Topics: Activism, History
Taxation Postcard from the Ann Lewis Collection

This Women’s Equality Day, Let’s Celebrate the Women Who Got Us Here

As we approach yet another election year, American voters may be drawing nearer to an enormous landmark: electing a woman president. With Hillary Rodham Clinton polling as the top Democratic contender, it’s never felt more possible.

French Quarter, New Orleans

The More Things Change

Susan Hess first came to New Orleans as a young bride in 1965, three days before Hurricane Betsy, and she remembered the one good thing about that storm was that it cemented her identity as a New Orleans insider in a way that would have taken decades otherwise.

Topics: History
Giving Hands

The Arrogance of Giving: Lessons from Katrina’s Jewish Voices

For the tenth anniversary of Hurricane Katrina, JWA created an exhibit to highlight the stories of evacuees and survivors of the storm, based on interviews we had recorded shortly after Katrina. I listened to stories of heartbreaking losses, narrow escapes, and rare moments of unexpected humor. 

Topics: History
Alice and Marv Olick in Dillingen, Germany 1953-1954

Big Plans in Small Spaces

When my grandmother graduated High School in the late 1940s, the American dream for women was to get married and raise children. Wartime propaganda told individuals to reject the communist behavior of their Russian counterparts and contribute to society by creating nuclear families. While women were expected to fill roles once occupied by men who went to war, these were seen as temporary positions, not long-term careers. Women often worked as secretaries or store clerks, jobs that paid little and offered few opportunities for advancement. “You just kind of lived life and it happened. You didn’t make big plans,” Alice says. Alice did, despite those expectations, make big plans. In her high school yearbook, she wrote about her aspirations to become a journalist.

Topics: History
Menorah, Congregation Beth Israel, New Orleans, April 11, 2006

Katrina's Jewish Voices, Ten Years Later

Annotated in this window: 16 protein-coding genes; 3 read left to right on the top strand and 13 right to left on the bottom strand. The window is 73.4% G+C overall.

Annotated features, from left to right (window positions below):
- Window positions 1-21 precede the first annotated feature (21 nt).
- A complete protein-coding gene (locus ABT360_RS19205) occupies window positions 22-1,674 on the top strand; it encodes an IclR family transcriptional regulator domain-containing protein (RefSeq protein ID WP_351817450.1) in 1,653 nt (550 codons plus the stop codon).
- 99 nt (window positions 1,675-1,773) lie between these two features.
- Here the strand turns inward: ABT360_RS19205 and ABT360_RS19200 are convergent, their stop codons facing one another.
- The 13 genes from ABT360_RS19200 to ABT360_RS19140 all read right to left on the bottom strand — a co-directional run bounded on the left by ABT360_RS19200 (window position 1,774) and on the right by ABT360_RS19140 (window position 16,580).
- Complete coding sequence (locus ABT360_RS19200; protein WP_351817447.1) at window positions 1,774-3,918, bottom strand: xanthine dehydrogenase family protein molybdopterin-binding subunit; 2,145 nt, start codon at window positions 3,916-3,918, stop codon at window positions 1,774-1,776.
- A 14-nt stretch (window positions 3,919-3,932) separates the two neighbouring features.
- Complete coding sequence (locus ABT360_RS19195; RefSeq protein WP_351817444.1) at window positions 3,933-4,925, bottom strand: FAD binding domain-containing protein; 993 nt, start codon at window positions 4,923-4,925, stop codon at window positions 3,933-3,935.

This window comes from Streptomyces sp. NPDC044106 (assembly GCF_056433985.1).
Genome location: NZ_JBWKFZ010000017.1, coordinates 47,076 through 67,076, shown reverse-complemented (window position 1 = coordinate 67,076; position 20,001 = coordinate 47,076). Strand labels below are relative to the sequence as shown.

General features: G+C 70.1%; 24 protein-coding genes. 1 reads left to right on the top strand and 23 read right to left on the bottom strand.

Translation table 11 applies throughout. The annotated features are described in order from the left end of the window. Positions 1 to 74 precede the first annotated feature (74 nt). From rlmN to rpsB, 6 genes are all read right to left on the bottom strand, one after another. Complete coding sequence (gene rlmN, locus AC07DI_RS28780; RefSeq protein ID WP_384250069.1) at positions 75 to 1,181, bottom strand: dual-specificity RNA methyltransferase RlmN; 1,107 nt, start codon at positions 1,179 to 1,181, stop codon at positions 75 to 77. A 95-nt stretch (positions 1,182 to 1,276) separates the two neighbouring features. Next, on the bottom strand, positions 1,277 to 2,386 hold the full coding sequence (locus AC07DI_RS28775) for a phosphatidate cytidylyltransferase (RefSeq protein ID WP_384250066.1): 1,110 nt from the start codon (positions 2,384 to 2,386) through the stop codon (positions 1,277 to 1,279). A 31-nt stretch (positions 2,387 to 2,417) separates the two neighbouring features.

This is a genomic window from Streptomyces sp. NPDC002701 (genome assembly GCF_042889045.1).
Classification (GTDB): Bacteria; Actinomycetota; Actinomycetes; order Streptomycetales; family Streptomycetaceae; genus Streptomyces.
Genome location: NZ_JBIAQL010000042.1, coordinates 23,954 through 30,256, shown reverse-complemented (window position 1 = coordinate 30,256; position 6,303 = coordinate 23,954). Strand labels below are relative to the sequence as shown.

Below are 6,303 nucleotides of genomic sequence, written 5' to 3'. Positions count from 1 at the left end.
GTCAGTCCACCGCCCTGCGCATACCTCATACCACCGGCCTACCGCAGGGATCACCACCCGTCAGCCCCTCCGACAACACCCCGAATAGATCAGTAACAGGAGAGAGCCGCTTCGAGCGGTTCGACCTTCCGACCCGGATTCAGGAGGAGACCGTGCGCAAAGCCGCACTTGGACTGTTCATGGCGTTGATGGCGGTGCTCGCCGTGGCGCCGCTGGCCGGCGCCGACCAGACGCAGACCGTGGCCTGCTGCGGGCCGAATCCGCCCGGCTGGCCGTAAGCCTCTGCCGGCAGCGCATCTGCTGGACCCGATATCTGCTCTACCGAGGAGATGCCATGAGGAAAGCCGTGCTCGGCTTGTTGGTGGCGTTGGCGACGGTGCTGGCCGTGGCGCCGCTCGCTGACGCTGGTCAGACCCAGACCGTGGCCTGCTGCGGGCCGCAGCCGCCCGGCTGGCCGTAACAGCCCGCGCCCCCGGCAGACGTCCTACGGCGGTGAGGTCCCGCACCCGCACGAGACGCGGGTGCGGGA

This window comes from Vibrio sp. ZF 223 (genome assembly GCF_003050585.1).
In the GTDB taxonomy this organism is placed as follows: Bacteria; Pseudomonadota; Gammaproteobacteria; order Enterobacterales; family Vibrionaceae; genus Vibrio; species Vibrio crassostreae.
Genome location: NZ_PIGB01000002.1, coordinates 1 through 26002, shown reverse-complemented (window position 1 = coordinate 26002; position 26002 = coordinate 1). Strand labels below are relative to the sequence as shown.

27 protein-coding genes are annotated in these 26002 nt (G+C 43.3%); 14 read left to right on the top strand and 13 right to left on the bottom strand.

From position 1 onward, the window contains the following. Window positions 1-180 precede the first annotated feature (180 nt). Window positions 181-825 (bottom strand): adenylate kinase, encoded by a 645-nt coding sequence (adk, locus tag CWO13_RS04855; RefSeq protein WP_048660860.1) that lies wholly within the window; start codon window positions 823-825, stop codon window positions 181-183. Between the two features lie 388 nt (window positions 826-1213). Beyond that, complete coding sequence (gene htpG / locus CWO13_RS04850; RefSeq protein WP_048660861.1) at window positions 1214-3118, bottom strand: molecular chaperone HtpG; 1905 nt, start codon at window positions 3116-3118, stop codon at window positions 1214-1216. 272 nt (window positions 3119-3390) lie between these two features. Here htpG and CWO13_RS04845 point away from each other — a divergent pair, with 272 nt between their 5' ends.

When most of us think of Hurricane Katrina, the Jewish community of New Orleans is not the first thing to come to mind. We’re more likely to think of the devastation of the Ninth Ward, of the homes marked with the number of bodies found inside, of the desperate conditions in the Superdome.

Topics: History
Sarah Barasch-Hagans Preparing for Protest

One Year Since Ferguson: An Interview with Activist Sarah Barasch-Hagans

Sarah Barasch-Hagans is a rabbinical student and activist who has been deeply involved in the fight for justice for Black Americans in Ferguson, Missouri. Her new venture, Fargesn Media, seeks to give a voice to the people of Ferguson and empower them to tell their own story. Sarah spoke to JWA about Jewish activism, her experiences in Ferguson since last August, and where we as a community should go from here.

"Wedgwood Room, Pines Hotel, South Fallsburg, NY" by Marisa Scheinfeld

An Interview with Photographer Marisa Scheinfeld: Part II

This year, photographer and Catskills native Marisa Scheinfeld mounted her first museum exhibit, “Echoes of the Borscht Belt.” We spoke to Marisa about her haunting photographs, what drew her to the ruins of the famed Jewish play land, and why the Catskills are so important to Jewish American culture. Don’t miss Part I of JWA’s interview with Marisa!

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Jewish Women's Archive. "Blog." (Viewed on June 27, 2016) <http://jwa.org/blog>.

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3 days
What’s a Hebrew Priestess? https://t.co/WSUiLSLIFP
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Check out Rising Voices Fellow Eliana's article about her experience in the fellowship for Hadassah!! https://t.co/nerzYPo33E
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Think gender is performance? We have Judith Butler to thank for that https://t.co/au13Bq1qJS